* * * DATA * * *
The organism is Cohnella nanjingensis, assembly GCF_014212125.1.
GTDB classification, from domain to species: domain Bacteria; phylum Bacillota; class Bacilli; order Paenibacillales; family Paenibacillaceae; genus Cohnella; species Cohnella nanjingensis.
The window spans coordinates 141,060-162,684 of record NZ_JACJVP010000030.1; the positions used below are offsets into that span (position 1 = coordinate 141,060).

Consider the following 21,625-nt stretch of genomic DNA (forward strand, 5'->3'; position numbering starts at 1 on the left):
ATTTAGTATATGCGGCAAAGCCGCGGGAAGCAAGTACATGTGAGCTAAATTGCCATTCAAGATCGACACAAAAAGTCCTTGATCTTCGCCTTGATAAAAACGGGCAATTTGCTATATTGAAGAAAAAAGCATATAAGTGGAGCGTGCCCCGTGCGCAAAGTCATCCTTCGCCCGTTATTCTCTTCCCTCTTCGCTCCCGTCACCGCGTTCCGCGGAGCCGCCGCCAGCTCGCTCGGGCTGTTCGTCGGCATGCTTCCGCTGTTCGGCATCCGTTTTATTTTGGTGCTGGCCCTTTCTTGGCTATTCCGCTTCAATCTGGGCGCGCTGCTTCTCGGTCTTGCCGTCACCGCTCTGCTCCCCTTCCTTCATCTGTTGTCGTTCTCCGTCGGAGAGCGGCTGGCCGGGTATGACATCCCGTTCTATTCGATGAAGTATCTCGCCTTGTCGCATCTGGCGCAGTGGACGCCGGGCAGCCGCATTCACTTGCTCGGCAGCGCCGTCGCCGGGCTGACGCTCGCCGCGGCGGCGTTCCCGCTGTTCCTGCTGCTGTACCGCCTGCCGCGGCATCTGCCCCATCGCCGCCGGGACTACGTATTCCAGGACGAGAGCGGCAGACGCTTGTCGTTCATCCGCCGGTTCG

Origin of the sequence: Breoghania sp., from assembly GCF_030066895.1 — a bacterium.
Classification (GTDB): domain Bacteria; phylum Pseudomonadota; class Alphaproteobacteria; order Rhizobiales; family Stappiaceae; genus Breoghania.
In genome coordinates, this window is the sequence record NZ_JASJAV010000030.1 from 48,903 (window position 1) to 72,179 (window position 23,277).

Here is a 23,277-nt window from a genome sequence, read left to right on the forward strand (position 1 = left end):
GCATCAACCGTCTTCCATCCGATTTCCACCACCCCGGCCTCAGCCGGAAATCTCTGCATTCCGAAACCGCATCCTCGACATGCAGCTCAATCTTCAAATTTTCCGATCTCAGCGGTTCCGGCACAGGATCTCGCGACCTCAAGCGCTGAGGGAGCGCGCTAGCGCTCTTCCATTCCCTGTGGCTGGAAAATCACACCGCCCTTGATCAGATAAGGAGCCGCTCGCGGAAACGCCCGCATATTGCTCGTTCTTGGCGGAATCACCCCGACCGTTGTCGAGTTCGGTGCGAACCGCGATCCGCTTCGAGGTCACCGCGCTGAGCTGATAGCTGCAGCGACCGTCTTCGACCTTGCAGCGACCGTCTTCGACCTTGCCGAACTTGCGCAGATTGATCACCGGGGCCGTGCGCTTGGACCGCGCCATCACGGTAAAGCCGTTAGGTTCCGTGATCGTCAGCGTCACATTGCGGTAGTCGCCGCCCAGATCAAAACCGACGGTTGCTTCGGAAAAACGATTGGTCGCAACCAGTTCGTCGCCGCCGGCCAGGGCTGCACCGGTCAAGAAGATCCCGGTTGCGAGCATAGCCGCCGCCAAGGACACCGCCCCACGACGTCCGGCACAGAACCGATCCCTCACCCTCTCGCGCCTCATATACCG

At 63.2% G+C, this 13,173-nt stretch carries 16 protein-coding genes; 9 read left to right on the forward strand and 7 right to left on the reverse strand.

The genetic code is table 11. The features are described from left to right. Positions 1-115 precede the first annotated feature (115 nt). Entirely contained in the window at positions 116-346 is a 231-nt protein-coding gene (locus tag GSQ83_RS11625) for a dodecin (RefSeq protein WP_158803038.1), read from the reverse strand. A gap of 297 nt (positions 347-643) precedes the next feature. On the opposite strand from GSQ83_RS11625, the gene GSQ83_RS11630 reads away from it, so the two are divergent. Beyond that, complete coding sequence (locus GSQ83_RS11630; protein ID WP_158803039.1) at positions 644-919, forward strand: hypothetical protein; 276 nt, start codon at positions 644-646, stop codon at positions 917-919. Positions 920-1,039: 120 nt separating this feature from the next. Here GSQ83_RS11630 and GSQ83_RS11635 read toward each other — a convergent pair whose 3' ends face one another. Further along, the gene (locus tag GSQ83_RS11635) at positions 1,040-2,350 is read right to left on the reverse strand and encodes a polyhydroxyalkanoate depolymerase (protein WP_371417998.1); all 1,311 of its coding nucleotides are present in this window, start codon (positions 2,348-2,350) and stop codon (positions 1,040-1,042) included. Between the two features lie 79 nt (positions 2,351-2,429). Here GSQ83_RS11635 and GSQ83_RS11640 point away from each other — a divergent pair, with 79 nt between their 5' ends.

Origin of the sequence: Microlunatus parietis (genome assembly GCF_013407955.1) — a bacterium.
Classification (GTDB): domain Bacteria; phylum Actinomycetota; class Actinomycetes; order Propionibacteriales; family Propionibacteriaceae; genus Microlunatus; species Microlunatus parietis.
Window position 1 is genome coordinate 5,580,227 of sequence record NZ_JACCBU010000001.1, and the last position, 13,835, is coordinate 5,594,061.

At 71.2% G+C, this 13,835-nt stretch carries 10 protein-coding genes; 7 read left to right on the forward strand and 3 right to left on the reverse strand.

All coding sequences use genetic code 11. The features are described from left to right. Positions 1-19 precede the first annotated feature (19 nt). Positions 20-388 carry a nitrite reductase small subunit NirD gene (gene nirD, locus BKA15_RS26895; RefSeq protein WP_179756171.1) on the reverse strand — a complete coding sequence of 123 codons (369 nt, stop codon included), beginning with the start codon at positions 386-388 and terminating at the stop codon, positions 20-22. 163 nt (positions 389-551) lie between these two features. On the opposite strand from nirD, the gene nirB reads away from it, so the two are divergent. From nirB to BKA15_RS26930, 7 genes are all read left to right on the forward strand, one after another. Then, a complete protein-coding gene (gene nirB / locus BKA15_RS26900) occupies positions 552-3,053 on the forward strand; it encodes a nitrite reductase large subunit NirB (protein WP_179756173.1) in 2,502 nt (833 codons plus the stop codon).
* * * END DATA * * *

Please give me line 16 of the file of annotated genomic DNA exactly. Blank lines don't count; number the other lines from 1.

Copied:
At 71.2% G+C, this 13,835-nt stretch carries 10 protein-coding genes; 7 read left to right on the forward strand and 3 right to left on the reverse strand.